Thursday, 11 October 2018

Neutron Star and Ringworld: Larry Niven's Known Space I Have Known


Mission accomplished: I've completed my maiden voyage through Larry Niven's Known Space. Actually I reached, and explored, my final destination, Ringworld (1970), a little while ago, but this is the first opportunity I've had to even think about writing anything about it and the book that preceded it on my route, Neutron Star (1968). Of the two, I much preferred Neutron Star, a collection of mid–late-sixties short stories set mostly in the 27th century, half of them starring 'crashlander' Beowulf Shaeffer; I especially liked the title story and "At the Core", which respectively detail Shaeffer's excursions to a neutron star and the galactic centre (the latter a journey also undertaken by Jerome Corbell in 1976 novel A World Out of Time, another favourite of mine from Niven's oeuvre). In fact I liked the collection so much that I wound up with four different editions of it, two of them signed.


The American first edition was published in paperback by Ballantine in 1968, under a cover sporting near-abstract art that's uncredited but reminds me of the work of Richard M. Powers. I bought this pristine copy at the London Pulp and Paperback Fair last year (from Jamie Sturgeon I believe).


The British first edition, published in hardback by Macdonald in 1969, also has an uncredited dust jacket, but the design is the same as other books in the publisher's science fiction line around this period – a large 'SF' outline with an illustration inside it (actually not a bad stab at a Pierson's Puppeteer in this instance), probably all by the same artist; see also the Macdonald editions of Niven's World of Ptavvs and A Gift from Earth, John Brunner's Stand on Zanzibar, Ursula K. Le Guin's The Left Hand of Darkness, Piers Anthony's Chthon (a copy of which I own) and many others. I bought this ex-Army Library copy (with very minimal markings) online for a tenner, a pretty good price considering comparable copies are more like fifty quid.


The signed copies are both 1972 second printings of the 1971 Sphere paperback edition... but with different covers, sporting different paintings by Eddie Jones. I can't quite work out why there are two versions of the Sphere second printing. Steve Holland gives the second one an issue date of 1976, but that doesn't match the copyright page of my copy, which definitely states "Reprinted 1972", the same as the other copy. (The Internet Speculative Fiction Database also lists both as 1972 printings.) Answers on a postcard, or in the comments, please. Anyway, each copy has been signed by Niven on the title page (with a "To Brian" in the one with the planetary landscape painting on the cover), and each set me back just a couple of quid.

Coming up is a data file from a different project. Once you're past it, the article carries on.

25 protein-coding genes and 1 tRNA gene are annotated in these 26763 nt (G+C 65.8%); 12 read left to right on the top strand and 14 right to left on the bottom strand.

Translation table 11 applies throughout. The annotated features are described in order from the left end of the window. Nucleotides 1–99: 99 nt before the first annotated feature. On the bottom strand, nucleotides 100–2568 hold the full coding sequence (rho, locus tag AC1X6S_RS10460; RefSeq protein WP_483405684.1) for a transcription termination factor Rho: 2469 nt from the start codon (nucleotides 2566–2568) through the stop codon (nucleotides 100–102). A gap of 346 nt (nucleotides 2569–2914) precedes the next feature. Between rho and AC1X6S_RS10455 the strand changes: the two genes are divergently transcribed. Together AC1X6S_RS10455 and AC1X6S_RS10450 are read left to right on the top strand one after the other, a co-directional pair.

Incidentally there's a Star Trek connection (isn't there always these days) with Neutron Star, because one of the stories, "The Soft Weapon", was adapted by Niven (at the request of Gene Roddenberry, after D. C. Fontana brought Niven on board) into a Star Trek: The Animated Series story, "The Slaver Weapon". Much of it survives in the episode, including Known Space concepts like Slavers, stasis boxes, and the Kzinti. And there's another Trek connection with these particular editions: Eddie Jones also painted the covers of the final three James Blish Trek novelisations, both of Joe Haldeman's original Trek novels, and the first two volumes of The New Voyages. (Blish has been on my mind of late because there's a big piece on him, featuring an interview with his wife Judy – alias J. A. Lawrence – in the next Star Trek Magazine, out November in the US and December in the UK; I also review Blish's 1970 novel Spock Must Die! in the same issue.)


Another cover that Jones illustrated was the 1973 Sphere edition of Ringworld, i.e. the first British paperback edition – a very nice copy of which I found online dead cheap – and the first to show an image of the Ringworld itself on the cover (the jacket of the Gollancz first edition is typographic). Unfortunately Jones' painting misconstrues the topography of the Ringworld, much as Dean Ellis does on the 1970 US Ballantine first edition: both artists depict the interior at a right angle to the Ringworld's edge. A better representation of the nature of the Ringworld can be found with Donato Giancola's painting on the cover of the mid-1990s Del Rey paperback edition, a copy of which I came across in a charity bookshop in Uckfield.


For anyone minded to try Ringworld, I would recommend reading Neutron Star first, partly for the reasons outlined by Tor.com – doing so affords a better understanding of the concepts and characters and lends depth to the novel's revelations – but also because it's the better book. Ringworld, while terrific in bits – mostly the bits to do with the magnificent scale of the setting and the relationships between the protagonists – for me dragged a little as Louis Wu, Teela Brown, Nessus the Puppeteer and Speaker-to-Animals the Kzin made their way across the landscape. Your mileage may vary, depending on how into world-building you are.

So that's me done with Known Space... although I am thinking of reading the sequel to Ringworld, The Ringworld Engineers (1980), soon. Ahead of that, though, I've started exploring another future history, one commonly referred to as the CoDominium...

Linked in Friday's Forgotten Books, 12/10/18.

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